So I'm looking at Microsoft's BPOS and pricing: It starts at $10 per user per month with a minimum of 5 seats, taking account of an exchange rate of 1 U.S. dollar = 0.64230201 British pounds (at 28/072010) that's £6.42 a month but a minimum of 5 means that the least that can be charged is £32.10 a month for the Standard Suite. That's £385.20 a year for the minimum number of users (5).
Then I looked at Google Apps, they charge £33 a year a user.
Already it looks like Google are cheaper at £33 as apposed to £77.04 for a years subscription.
But that there minimum user thing is a kicker. If we look at a like-for-like of 5 users then the difference is £165 for Google Apps and £385.20 for Microsoft BPOS. That's a £220.20 saving!
It's not a totally fair comparison though as the offering are different. With Microsoft there does seem to be many more whistles and bells though you're limited to using it with Internet Explorer or FifeFox (> 3.0)... there are also stipulated system requirements which might make a difference to some organisations.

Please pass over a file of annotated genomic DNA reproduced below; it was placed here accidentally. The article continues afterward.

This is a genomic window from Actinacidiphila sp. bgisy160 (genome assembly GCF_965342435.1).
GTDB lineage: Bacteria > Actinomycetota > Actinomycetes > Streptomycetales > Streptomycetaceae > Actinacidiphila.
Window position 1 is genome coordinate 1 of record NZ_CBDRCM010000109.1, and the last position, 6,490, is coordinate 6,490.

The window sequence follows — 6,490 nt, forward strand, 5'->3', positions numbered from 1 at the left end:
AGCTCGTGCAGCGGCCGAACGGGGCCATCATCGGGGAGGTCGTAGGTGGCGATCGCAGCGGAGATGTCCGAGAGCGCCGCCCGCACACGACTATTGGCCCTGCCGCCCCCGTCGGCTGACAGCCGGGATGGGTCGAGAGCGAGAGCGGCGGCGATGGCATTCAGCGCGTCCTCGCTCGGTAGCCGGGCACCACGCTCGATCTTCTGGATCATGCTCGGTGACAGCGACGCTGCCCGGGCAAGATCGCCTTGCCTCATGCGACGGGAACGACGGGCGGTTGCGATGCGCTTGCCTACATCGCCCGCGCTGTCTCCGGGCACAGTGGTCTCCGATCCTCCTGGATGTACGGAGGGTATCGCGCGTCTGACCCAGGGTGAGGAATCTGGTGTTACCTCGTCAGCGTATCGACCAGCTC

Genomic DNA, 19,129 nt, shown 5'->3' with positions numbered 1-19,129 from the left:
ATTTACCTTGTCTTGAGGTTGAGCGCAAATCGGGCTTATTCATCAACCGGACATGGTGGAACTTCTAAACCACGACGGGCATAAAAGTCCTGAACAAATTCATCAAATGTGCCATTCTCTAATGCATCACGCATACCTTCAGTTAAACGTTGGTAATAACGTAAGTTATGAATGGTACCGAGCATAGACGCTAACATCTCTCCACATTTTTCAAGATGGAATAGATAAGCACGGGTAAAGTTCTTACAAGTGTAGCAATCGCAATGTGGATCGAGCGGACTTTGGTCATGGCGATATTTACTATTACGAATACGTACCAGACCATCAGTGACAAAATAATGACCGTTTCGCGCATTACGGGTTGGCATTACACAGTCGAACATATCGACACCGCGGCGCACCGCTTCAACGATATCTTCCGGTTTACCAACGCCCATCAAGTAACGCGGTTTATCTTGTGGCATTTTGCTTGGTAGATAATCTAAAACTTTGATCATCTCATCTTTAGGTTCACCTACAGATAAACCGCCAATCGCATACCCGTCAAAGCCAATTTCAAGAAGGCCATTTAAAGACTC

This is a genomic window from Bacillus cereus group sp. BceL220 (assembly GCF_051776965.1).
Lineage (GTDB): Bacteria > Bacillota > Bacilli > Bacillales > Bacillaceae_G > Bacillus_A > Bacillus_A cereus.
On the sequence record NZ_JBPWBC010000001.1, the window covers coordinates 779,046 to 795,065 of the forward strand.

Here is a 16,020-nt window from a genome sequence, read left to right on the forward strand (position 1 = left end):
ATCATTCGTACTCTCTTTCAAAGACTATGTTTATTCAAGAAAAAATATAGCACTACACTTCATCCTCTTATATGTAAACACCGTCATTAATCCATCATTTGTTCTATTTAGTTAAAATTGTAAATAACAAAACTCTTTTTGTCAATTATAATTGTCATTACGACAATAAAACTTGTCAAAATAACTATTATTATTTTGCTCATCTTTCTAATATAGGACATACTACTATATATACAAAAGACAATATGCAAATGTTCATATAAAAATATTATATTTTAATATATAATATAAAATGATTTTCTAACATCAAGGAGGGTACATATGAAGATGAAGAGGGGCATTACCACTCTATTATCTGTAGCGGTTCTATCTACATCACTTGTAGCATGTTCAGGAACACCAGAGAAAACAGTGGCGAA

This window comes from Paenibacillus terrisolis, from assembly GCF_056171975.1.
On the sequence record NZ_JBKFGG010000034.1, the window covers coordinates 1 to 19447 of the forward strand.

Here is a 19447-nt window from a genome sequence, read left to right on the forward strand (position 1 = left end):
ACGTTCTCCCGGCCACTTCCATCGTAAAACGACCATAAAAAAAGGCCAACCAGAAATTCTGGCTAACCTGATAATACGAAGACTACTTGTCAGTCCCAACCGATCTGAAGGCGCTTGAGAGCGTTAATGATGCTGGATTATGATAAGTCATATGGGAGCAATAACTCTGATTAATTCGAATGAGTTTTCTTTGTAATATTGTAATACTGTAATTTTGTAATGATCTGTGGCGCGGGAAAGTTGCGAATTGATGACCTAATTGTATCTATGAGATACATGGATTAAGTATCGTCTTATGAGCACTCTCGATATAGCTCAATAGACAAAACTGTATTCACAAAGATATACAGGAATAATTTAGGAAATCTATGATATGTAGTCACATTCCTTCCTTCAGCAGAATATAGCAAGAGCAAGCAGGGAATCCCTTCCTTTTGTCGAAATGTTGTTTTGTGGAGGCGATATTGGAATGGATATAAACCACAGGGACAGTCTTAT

It also links in with other Microsoft products, which can be either good or bad depending upon how you feel about it I guess, it'll certainly make a difference when it comes to upgrading software on the User's machines though. Whereas all that seems to be required with the Google Apps is to have a browser (though using IE6 might be an issue).
With the drive to do more with less at the forefront of most organisations' thinking it'll be interesting to discover who does best. The expensive security blanket offered by Microsoft is a definite choice but Google Apps is getting to be more and more mature and there are more and more things that can be done with it. It seems to be a much more innovative approach, and certainly closer to the ideal of cloud based applications.